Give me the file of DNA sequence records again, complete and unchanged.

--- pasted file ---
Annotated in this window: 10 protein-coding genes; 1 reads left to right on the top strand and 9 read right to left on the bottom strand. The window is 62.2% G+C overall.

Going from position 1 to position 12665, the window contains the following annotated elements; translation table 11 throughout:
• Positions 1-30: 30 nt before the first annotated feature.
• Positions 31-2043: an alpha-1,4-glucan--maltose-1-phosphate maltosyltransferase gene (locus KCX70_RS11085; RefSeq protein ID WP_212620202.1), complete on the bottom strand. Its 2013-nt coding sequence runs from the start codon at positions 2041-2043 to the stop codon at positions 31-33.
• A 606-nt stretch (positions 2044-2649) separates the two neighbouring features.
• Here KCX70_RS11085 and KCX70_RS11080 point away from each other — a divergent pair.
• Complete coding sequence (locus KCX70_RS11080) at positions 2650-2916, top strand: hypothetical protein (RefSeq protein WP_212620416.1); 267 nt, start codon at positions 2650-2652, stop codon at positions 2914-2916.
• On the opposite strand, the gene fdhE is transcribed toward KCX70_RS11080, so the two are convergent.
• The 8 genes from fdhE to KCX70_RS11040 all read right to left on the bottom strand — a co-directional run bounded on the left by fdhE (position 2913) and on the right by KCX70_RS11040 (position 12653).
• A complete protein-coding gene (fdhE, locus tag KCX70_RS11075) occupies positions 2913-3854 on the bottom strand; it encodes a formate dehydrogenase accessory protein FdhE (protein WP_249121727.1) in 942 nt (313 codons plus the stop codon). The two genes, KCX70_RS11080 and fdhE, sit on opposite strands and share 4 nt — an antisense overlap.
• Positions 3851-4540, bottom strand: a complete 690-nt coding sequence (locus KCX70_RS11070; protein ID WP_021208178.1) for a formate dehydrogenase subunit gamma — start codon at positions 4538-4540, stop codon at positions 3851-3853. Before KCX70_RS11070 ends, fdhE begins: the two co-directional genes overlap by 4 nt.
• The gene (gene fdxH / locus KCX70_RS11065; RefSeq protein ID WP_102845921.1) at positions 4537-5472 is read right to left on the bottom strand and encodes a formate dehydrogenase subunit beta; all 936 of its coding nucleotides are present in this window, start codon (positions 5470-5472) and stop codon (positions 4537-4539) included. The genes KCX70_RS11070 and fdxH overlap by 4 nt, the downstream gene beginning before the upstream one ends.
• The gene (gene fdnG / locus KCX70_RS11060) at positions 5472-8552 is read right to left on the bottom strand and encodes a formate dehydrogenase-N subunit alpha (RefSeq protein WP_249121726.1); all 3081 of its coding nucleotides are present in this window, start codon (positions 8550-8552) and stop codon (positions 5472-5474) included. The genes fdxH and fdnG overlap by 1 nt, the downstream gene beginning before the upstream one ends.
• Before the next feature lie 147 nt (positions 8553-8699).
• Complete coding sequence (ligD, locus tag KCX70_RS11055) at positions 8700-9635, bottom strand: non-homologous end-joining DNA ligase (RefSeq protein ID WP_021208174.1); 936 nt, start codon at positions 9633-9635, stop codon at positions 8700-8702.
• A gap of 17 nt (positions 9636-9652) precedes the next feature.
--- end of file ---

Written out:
Annotated in this window: 10 protein-coding genes; 1 reads left to right on the top strand and 9 read right to left on the bottom strand. The window is 62.2% G+C overall.

Going from position 1 to position 12665, the window contains the following annotated elements; translation table 11 throughout:
• Positions 1-30: 30 nt before the first annotated feature.
• Positions 31-2043: an alpha-1,4-glucan--maltose-1-phosphate maltosyltransferase gene (locus KCX70_RS11085; RefSeq protein ID WP_212620202.1), complete on the bottom strand. Its 2013-nt coding sequence runs from the start codon at positions 2041-2043 to the stop codon at positions 31-33.
• A 606-nt stretch (positions 2044-2649) separates the two neighbouring features.
• Here KCX70_RS11085 and KCX70_RS11080 point away from each other — a divergent pair.
• Complete coding sequence (locus KCX70_RS11080) at positions 2650-2916, top strand: hypothetical protein (RefSeq protein WP_212620416.1); 267 nt, start codon at positions 2650-2652, stop codon at positions 2914-2916.
• On the opposite strand, the gene fdhE is transcribed toward KCX70_RS11080, so the two are convergent.
• The 8 genes from fdhE to KCX70_RS11040 all read right to left on the bottom strand — a co-directional run bounded on the left by fdhE (position 2913) and on the right by KCX70_RS11040 (position 12653).
• A complete protein-coding gene (fdhE, locus tag KCX70_RS11075) occupies positions 2913-3854 on the bottom strand; it encodes a formate dehydrogenase accessory protein FdhE (protein WP_249121727.1) in 942 nt (313 codons plus the stop codon). The two genes, KCX70_RS11080 and fdhE, sit on opposite strands and share 4 nt — an antisense overlap.
• Positions 3851-4540, bottom strand: a complete 690-nt coding sequence (locus KCX70_RS11070; protein ID WP_021208178.1) for a formate dehydrogenase subunit gamma — start codon at positions 4538-4540, stop codon at positions 3851-3853. Before KCX70_RS11070 ends, fdhE begins: the two co-directional genes overlap by 4 nt.
• The gene (gene fdxH / locus KCX70_RS11065; RefSeq protein ID WP_102845921.1) at positions 4537-5472 is read right to left on the bottom strand and encodes a formate dehydrogenase subunit beta; all 936 of its coding nucleotides are present in this window, start codon (positions 5470-5472) and stop codon (positions 4537-4539) included. The genes KCX70_RS11070 and fdxH overlap by 4 nt, the downstream gene beginning before the upstream one ends.
• The gene (gene fdnG / locus KCX70_RS11060) at positions 5472-8552 is read right to left on the bottom strand and encodes a formate dehydrogenase-N subunit alpha (RefSeq protein WP_249121726.1); all 3081 of its coding nucleotides are present in this window, start codon (positions 8550-8552) and stop codon (positions 5472-5474) included. The genes fdxH and fdnG overlap by 1 nt, the downstream gene beginning before the upstream one ends.
• Before the next feature lie 147 nt (positions 8553-8699).
• Complete coding sequence (ligD, locus tag KCX70_RS11055) at positions 8700-9635, bottom strand: non-homologous end-joining DNA ligase (RefSeq protein ID WP_021208174.1); 936 nt, start codon at positions 9633-9635, stop codon at positions 8700-8702.
• A gap of 17 nt (positions 9636-9652) precedes the next feature.